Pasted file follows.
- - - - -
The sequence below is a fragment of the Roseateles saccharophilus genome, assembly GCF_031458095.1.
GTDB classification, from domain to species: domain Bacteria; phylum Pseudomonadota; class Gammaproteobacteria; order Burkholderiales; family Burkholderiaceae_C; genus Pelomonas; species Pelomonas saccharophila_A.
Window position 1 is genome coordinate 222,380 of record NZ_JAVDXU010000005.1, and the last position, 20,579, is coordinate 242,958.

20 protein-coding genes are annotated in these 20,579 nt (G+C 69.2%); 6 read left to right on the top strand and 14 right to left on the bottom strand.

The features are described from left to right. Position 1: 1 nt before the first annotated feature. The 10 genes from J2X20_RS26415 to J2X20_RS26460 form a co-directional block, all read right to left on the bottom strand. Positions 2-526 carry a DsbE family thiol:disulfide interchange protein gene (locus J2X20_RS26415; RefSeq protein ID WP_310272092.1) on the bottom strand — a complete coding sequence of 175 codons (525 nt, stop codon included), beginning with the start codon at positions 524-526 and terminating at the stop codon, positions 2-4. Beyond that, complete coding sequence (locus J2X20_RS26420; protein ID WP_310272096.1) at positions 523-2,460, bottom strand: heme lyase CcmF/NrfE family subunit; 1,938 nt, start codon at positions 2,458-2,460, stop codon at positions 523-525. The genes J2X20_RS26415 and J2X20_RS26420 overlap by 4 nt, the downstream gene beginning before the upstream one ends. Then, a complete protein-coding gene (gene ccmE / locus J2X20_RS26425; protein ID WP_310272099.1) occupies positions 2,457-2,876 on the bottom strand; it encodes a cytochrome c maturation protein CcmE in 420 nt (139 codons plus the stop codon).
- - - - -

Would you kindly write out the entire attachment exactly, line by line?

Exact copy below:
The sequence below is a fragment of the Roseateles saccharophilus genome, assembly GCF_031458095.1.
GTDB classification, from domain to species: domain Bacteria; phylum Pseudomonadota; class Gammaproteobacteria; order Burkholderiales; family Burkholderiaceae_C; genus Pelomonas; species Pelomonas saccharophila_A.
Window position 1 is genome coordinate 222,380 of record NZ_JAVDXU010000005.1, and the last position, 20,579, is coordinate 242,958.

20 protein-coding genes are annotated in these 20,579 nt (G+C 69.2%); 6 read left to right on the top strand and 14 right to left on the bottom strand.

The features are described from left to right. Position 1: 1 nt before the first annotated feature. The 10 genes from J2X20_RS26415 to J2X20_RS26460 form a co-directional block, all read right to left on the bottom strand. Positions 2-526 carry a DsbE family thiol:disulfide interchange protein gene (locus J2X20_RS26415; RefSeq protein ID WP_310272092.1) on the bottom strand — a complete coding sequence of 175 codons (525 nt, stop codon included), beginning with the start codon at positions 524-526 and terminating at the stop codon, positions 2-4. Beyond that, complete coding sequence (locus J2X20_RS26420; protein ID WP_310272096.1) at positions 523-2,460, bottom strand: heme lyase CcmF/NrfE family subunit; 1,938 nt, start codon at positions 2,458-2,460, stop codon at positions 523-525. The genes J2X20_RS26415 and J2X20_RS26420 overlap by 4 nt, the downstream gene beginning before the upstream one ends. Then, a complete protein-coding gene (gene ccmE / locus J2X20_RS26425; protein ID WP_310272099.1) occupies positions 2,457-2,876 on the bottom strand; it encodes a cytochrome c maturation protein CcmE in 420 nt (139 codons plus the stop codon).